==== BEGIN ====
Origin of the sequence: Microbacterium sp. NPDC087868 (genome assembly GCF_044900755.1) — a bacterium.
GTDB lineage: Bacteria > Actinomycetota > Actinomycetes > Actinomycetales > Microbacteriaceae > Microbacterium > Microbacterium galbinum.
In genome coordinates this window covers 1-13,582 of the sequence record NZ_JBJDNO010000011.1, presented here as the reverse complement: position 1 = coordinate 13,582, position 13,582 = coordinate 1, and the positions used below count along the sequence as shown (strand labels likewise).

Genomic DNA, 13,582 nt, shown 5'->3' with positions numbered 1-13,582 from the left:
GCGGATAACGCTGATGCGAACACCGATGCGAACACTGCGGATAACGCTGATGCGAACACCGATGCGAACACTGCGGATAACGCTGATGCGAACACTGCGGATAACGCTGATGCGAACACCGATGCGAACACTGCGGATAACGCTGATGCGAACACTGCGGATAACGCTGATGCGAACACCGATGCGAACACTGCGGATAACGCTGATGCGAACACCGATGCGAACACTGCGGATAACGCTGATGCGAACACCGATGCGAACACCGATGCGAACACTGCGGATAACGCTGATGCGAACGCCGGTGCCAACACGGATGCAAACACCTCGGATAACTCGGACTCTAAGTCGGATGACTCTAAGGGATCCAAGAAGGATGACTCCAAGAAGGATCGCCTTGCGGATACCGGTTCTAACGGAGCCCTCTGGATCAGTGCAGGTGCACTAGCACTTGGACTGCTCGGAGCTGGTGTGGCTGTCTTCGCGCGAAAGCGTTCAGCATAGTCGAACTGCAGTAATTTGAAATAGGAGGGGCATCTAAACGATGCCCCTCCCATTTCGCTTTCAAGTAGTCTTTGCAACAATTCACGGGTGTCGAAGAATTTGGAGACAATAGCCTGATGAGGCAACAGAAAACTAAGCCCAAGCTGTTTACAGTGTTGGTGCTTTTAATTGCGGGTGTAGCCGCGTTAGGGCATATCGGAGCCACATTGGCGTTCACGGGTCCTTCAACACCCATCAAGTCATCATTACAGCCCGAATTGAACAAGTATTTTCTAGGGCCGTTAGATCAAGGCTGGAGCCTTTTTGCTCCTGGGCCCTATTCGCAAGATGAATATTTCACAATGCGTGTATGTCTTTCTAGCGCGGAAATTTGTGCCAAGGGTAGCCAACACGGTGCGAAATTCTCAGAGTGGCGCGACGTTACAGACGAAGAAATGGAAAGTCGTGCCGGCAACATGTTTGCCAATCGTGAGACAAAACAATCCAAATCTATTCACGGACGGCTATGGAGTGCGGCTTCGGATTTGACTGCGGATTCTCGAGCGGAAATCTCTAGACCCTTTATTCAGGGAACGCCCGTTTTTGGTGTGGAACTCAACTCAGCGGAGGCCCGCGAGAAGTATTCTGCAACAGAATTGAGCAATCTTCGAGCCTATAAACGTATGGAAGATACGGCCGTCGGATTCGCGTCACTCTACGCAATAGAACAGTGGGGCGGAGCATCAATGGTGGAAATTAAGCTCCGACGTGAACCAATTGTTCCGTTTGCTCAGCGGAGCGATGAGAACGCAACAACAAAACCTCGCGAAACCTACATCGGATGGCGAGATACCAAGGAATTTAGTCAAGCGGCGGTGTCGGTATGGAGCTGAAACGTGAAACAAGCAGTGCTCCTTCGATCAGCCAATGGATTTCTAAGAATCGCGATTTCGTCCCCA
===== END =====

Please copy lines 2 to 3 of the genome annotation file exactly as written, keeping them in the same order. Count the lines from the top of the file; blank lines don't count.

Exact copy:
GTDB lineage: Bacteria > Actinomycetota > Actinomycetes > Actinomycetales > Microbacteriaceae > Microbacterium > Microbacterium galbinum.
In genome coordinates this window covers 1-13,582 of the sequence record NZ_JBJDNO010000011.1, presented here as the reverse complement: position 1 = coordinate 13,582, position 13,582 = coordinate 1, and the positions used below count along the sequence as shown (strand labels likewise).